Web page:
Dr. Tedros urged all countries to educate their populations, to expand surveillance, to find, isolate and care for every COVID-19 case, to trace every contact, and to take an all-of-government and all-of-society approach, for this is not an exclusive job for the Health Ministry.

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Hence, the WHO has issued the following basic recommendations to prevent infections by the novel coronavirus.

Since one of the ways the novel coronavirus can be transmitted is by touching your face after touching contaminated surfaces or sick people, it is essential to clean your hands regularly with an alcohol.-based hand rub or to wash them with soap and water.

People are also urged not to use alternative cleaning substances but to stick to disinfectant to clean surfaces regularly.

One of the most important measures is to make sure your information on COVID-19, its symptoms and ways to prevent it, comes from reliable sources such as local health agencies or health professionals.

Watch out for symptoms such as fever, dry cough, or a runny nose. The WHO expects most people to have a mild disease that will allow them to get better without needing any special care.

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In case you show any respiratory disease symptoms, it is essential to avoid traveling. If you get sick while on a flight, you must immediately inform the crew and make contact with a health professional as soon as possible.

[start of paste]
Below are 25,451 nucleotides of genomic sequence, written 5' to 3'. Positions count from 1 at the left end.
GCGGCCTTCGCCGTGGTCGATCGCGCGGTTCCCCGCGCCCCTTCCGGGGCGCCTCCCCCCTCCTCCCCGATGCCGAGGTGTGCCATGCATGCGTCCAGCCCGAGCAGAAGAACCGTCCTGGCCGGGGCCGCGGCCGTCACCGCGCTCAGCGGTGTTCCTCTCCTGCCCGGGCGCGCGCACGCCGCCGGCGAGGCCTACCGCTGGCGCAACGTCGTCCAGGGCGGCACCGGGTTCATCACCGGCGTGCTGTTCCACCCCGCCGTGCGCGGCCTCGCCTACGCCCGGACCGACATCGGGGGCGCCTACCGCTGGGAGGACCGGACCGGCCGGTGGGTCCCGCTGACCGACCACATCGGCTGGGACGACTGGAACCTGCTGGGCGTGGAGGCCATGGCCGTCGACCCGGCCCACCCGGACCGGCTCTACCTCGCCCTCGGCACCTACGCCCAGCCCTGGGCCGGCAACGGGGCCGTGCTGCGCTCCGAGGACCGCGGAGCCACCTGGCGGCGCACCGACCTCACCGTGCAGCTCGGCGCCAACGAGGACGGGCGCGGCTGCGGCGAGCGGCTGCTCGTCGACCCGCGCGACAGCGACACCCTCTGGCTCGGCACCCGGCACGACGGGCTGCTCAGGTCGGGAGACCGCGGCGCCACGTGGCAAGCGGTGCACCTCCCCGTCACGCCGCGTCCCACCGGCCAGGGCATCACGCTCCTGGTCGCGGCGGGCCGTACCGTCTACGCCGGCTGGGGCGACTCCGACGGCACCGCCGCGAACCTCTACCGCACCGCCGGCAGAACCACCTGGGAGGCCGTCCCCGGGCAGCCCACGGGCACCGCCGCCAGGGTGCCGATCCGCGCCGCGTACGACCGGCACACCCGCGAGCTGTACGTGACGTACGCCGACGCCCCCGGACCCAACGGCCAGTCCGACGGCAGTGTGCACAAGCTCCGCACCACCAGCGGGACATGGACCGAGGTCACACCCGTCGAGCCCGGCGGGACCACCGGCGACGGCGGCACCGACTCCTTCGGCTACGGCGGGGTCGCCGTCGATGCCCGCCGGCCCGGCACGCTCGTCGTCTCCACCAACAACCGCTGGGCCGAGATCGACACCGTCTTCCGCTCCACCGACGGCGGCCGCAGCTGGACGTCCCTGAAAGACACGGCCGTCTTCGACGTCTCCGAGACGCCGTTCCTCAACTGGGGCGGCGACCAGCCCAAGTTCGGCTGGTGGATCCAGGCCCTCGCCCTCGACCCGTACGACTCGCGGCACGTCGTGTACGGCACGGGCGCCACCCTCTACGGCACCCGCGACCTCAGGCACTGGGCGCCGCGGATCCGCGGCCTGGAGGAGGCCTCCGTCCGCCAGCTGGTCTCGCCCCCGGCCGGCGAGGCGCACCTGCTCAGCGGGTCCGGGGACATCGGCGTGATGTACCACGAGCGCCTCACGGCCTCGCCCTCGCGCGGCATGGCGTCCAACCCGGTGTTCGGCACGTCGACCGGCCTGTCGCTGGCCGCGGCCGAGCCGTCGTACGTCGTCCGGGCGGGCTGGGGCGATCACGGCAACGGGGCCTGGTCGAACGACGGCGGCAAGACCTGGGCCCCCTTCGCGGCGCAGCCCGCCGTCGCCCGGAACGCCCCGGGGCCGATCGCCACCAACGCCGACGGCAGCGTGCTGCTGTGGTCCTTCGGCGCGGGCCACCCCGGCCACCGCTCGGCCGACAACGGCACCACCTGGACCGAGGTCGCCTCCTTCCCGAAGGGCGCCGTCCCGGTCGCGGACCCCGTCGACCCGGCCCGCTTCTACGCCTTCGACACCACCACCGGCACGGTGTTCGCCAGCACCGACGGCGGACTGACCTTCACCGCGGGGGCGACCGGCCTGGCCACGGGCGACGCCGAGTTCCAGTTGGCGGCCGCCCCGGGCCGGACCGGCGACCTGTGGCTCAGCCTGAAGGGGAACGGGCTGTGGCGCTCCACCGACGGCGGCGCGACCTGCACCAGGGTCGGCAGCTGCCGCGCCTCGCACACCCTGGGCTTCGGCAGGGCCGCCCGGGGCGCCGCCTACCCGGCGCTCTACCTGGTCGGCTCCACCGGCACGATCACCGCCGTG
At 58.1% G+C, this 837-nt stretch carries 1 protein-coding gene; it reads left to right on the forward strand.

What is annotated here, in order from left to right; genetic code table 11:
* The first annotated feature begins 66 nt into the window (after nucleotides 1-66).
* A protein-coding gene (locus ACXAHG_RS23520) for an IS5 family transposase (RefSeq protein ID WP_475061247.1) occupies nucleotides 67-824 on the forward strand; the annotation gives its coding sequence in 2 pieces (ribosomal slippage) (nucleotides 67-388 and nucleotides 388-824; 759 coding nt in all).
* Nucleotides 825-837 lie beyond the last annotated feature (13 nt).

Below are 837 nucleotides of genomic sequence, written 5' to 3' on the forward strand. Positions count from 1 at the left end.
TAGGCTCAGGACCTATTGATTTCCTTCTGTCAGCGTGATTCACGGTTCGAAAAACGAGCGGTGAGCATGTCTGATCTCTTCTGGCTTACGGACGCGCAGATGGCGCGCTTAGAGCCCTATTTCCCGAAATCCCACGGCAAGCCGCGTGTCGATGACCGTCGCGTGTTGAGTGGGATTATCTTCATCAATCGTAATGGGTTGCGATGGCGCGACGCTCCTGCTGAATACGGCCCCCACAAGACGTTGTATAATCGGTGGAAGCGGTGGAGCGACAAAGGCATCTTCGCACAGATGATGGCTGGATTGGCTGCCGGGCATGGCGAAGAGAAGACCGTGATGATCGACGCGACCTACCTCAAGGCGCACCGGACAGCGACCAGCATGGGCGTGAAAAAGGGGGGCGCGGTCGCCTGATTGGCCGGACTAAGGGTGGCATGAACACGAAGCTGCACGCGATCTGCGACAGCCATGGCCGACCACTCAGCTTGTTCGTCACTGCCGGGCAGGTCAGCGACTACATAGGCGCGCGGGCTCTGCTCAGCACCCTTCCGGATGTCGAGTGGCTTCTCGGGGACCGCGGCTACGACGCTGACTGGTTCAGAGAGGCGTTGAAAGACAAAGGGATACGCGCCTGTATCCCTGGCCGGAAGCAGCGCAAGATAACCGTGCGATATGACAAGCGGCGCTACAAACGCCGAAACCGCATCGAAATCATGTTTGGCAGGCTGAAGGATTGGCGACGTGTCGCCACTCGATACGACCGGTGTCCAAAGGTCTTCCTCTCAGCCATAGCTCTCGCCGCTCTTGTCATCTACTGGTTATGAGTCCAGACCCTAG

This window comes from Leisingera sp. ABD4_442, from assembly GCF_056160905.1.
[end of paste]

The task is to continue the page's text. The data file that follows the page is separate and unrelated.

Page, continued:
When sneezing or coughing, do it in your sleeve or use a tissue you can dispose of immediately in a closed garbage can and clean your hands.

Since seniors and people with cardiovascular disease, respiratory conditions, and diabetes have a higher risk of developing severe COVID-19, it is essential for them to avoid crowded areas or places where they might interact with people who are sick.

In case you feel unwell, try to stay home and call your doctor to tell them about your symptoms, where you have been, and who you have had contact with to ensure you get the right advice and, given the case, to be directed to the right medical facility to prevent you from infecting others.

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Finally, the WHO stressed that it is normal to feel anxious and stressed given the worldwide health scenario, so it also issued some coping strategies during the COVID-19 outbreak such as:

  • Talking to people you trust like friends and family
  • If you have to stay home, keep a healthy lifestyle with a balanced diet, good sleep, and exercise
  • If you feel overwhelmed, talk to a health worker or counselor to seek help for physical and mental health needs
  • Gather useful information that will help you accurately determine your risk of infection so as to take reasonable precautions
  • Limit anxiety by lessening the time you spend watching or listening to media coverage that can stress you
  • Use the skills you have learned from previous adversities to help you manage your emotions during challenging times

Say no to mass hysteria, as Dr. Tedros asserted, “Together, we are powerful. Containment starts with you. Our greatest enemy right now is not the coronavirus itself. It’s fear, rumors, and stigma. And our greatest assets are facts, reason, and solidarity.”